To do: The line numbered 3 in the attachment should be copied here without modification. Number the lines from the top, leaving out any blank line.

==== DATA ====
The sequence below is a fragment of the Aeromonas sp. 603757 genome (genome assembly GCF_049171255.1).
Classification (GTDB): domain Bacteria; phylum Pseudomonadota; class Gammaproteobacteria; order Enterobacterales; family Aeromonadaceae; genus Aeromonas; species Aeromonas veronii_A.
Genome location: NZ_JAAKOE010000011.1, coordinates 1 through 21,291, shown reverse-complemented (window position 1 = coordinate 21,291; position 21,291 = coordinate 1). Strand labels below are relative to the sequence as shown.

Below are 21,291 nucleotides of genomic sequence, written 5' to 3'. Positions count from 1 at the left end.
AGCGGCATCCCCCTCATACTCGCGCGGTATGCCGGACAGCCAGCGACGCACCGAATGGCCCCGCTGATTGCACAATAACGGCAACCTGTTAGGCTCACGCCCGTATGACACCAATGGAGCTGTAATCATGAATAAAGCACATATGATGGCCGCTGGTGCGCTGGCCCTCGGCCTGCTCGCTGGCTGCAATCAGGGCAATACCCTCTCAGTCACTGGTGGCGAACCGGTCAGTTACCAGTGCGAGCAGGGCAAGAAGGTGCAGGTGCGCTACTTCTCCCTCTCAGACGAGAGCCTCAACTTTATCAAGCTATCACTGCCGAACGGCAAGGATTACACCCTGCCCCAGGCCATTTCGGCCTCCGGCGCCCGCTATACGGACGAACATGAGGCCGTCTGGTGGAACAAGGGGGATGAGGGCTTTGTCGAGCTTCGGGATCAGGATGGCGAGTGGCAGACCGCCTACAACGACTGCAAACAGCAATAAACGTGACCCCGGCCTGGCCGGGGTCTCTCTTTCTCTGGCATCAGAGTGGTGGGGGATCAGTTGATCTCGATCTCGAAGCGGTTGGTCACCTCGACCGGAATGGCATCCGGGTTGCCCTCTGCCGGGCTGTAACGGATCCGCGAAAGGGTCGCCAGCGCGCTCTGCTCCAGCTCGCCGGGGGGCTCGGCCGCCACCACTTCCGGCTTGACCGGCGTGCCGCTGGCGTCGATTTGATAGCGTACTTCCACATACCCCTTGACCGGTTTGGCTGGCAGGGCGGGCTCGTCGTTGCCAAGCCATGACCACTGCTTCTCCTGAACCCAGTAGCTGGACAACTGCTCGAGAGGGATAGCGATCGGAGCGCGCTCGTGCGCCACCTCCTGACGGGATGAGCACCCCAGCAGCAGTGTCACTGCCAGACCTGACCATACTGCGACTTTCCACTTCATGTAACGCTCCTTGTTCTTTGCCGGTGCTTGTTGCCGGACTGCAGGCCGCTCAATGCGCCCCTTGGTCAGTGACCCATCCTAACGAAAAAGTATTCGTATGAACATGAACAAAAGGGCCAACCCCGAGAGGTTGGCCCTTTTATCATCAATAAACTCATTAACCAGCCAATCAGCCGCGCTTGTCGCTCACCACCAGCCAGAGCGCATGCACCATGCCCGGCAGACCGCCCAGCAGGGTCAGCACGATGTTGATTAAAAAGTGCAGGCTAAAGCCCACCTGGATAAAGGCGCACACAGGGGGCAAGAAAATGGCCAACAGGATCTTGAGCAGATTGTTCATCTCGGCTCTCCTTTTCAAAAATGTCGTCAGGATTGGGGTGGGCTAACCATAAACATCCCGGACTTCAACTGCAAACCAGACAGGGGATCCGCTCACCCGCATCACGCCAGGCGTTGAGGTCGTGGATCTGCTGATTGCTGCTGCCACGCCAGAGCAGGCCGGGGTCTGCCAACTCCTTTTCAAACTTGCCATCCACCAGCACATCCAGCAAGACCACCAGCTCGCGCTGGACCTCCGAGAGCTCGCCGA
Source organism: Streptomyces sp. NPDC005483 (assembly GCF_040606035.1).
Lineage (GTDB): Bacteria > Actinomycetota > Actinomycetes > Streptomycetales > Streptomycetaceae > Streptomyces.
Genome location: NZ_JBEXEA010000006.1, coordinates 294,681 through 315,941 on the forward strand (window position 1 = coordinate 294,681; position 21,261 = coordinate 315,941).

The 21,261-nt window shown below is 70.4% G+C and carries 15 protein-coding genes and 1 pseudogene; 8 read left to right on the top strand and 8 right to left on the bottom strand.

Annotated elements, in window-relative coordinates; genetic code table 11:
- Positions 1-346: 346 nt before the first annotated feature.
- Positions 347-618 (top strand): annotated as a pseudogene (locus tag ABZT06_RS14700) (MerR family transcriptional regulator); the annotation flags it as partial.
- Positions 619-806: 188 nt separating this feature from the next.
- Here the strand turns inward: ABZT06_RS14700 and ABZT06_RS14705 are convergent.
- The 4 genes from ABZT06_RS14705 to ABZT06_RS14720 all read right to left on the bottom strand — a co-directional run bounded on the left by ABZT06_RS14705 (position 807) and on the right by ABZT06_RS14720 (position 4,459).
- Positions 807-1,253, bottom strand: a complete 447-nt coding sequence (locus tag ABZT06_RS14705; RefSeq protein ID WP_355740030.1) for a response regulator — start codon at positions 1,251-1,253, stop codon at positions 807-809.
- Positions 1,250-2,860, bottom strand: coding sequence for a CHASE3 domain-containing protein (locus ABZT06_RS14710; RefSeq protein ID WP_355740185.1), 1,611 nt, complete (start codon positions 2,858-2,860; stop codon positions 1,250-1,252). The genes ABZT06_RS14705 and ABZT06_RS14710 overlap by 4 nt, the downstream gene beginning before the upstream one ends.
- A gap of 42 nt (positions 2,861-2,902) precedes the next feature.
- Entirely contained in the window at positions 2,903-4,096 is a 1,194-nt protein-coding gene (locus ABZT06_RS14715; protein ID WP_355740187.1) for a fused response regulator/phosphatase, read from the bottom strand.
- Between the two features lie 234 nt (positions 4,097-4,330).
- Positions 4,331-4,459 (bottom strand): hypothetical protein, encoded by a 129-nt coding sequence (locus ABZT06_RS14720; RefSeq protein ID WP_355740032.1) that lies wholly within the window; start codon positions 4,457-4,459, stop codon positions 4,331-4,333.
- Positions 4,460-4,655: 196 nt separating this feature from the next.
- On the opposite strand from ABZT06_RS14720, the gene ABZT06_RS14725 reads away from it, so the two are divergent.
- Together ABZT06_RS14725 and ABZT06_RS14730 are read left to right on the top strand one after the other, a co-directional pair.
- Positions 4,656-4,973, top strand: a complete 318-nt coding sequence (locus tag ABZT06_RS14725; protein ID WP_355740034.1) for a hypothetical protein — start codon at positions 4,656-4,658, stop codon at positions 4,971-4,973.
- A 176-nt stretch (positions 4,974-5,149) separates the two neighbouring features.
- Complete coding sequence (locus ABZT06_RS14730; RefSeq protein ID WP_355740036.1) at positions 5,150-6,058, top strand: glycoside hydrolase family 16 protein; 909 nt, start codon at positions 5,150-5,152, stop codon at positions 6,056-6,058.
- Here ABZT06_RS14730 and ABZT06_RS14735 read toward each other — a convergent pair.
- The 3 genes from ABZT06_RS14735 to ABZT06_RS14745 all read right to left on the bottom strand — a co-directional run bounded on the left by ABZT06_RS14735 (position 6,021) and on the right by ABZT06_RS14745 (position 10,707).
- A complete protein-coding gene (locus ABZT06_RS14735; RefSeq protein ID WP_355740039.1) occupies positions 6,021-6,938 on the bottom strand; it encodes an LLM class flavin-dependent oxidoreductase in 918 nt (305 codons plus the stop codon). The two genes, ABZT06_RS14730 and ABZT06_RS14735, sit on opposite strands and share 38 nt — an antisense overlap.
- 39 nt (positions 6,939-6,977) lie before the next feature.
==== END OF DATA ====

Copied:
Genome location: NZ_JAAKOE010000011.1, coordinates 1 through 21,291, shown reverse-complemented (window position 1 = coordinate 21,291; position 21,291 = coordinate 1). Strand labels below are relative to the sequence as shown.